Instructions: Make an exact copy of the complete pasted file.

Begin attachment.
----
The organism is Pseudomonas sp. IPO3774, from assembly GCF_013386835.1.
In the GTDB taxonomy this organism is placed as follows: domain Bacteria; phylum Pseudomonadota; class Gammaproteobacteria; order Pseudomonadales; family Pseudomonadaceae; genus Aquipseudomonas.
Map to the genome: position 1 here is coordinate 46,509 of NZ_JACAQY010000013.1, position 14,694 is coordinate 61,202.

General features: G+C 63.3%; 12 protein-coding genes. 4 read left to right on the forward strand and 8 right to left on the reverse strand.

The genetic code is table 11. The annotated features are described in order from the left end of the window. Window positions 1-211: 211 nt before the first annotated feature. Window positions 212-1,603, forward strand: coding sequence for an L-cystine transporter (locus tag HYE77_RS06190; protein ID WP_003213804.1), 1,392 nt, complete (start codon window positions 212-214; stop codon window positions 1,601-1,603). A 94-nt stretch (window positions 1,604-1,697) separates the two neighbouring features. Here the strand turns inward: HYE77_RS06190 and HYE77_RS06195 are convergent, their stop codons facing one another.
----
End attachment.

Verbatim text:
The organism is Pseudomonas sp. IPO3774, from assembly GCF_013386835.1.
In the GTDB taxonomy this organism is placed as follows: domain Bacteria; phylum Pseudomonadota; class Gammaproteobacteria; order Pseudomonadales; family Pseudomonadaceae; genus Aquipseudomonas.
Map to the genome: position 1 here is coordinate 46,509 of NZ_JACAQY010000013.1, position 14,694 is coordinate 61,202.

General features: G+C 63.3%; 12 protein-coding genes. 4 read left to right on the forward strand and 8 right to left on the reverse strand.

The genetic code is table 11. The annotated features are described in order from the left end of the window. Window positions 1-211: 211 nt before the first annotated feature. Window positions 212-1,603, forward strand: coding sequence for an L-cystine transporter (locus tag HYE77_RS06190; protein ID WP_003213804.1), 1,392 nt, complete (start codon window positions 212-214; stop codon window positions 1,601-1,603). A 94-nt stretch (window positions 1,604-1,697) separates the two neighbouring features. Here the strand turns inward: HYE77_RS06190 and HYE77_RS06195 are convergent, their stop codons facing one another.